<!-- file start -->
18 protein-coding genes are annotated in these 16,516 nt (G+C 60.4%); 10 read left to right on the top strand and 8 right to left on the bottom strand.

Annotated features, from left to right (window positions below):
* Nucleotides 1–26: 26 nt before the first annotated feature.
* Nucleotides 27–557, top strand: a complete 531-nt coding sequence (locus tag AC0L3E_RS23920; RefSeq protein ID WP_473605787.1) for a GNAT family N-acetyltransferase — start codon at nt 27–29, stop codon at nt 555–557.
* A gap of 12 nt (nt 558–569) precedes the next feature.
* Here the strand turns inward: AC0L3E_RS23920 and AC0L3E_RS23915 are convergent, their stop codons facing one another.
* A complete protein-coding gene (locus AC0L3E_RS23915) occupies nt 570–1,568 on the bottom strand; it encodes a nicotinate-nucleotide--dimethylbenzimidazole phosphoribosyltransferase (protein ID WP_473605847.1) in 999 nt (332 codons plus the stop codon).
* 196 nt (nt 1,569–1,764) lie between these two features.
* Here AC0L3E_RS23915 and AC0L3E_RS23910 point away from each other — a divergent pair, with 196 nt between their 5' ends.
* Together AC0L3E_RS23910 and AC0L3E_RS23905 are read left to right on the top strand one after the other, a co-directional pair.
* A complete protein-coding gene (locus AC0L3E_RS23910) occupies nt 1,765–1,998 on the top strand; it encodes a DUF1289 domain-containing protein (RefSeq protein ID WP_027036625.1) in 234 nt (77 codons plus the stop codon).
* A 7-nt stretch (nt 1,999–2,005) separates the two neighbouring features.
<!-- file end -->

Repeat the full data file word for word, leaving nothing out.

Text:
18 protein-coding genes are annotated in these 16,516 nt (G+C 60.4%); 10 read left to right on the top strand and 8 right to left on the bottom strand.

Annotated features, from left to right (window positions below):
* Nucleotides 1–26: 26 nt before the first annotated feature.
* Nucleotides 27–557, top strand: a complete 531-nt coding sequence (locus tag AC0L3E_RS23920; RefSeq protein ID WP_473605787.1) for a GNAT family N-acetyltransferase — start codon at nt 27–29, stop codon at nt 555–557.
* A gap of 12 nt (nt 558–569) precedes the next feature.
* Here the strand turns inward: AC0L3E_RS23920 and AC0L3E_RS23915 are convergent, their stop codons facing one another.
* A complete protein-coding gene (locus AC0L3E_RS23915) occupies nt 570–1,568 on the bottom strand; it encodes a nicotinate-nucleotide--dimethylbenzimidazole phosphoribosyltransferase (protein ID WP_473605847.1) in 999 nt (332 codons plus the stop codon).
* 196 nt (nt 1,569–1,764) lie between these two features.
* Here AC0L3E_RS23915 and AC0L3E_RS23910 point away from each other — a divergent pair, with 196 nt between their 5' ends.
* Together AC0L3E_RS23910 and AC0L3E_RS23905 are read left to right on the top strand one after the other, a co-directional pair.
* A complete protein-coding gene (locus AC0L3E_RS23910) occupies nt 1,765–1,998 on the top strand; it encodes a DUF1289 domain-containing protein (RefSeq protein ID WP_027036625.1) in 234 nt (77 codons plus the stop codon).
* A 7-nt stretch (nt 1,999–2,005) separates the two neighbouring features.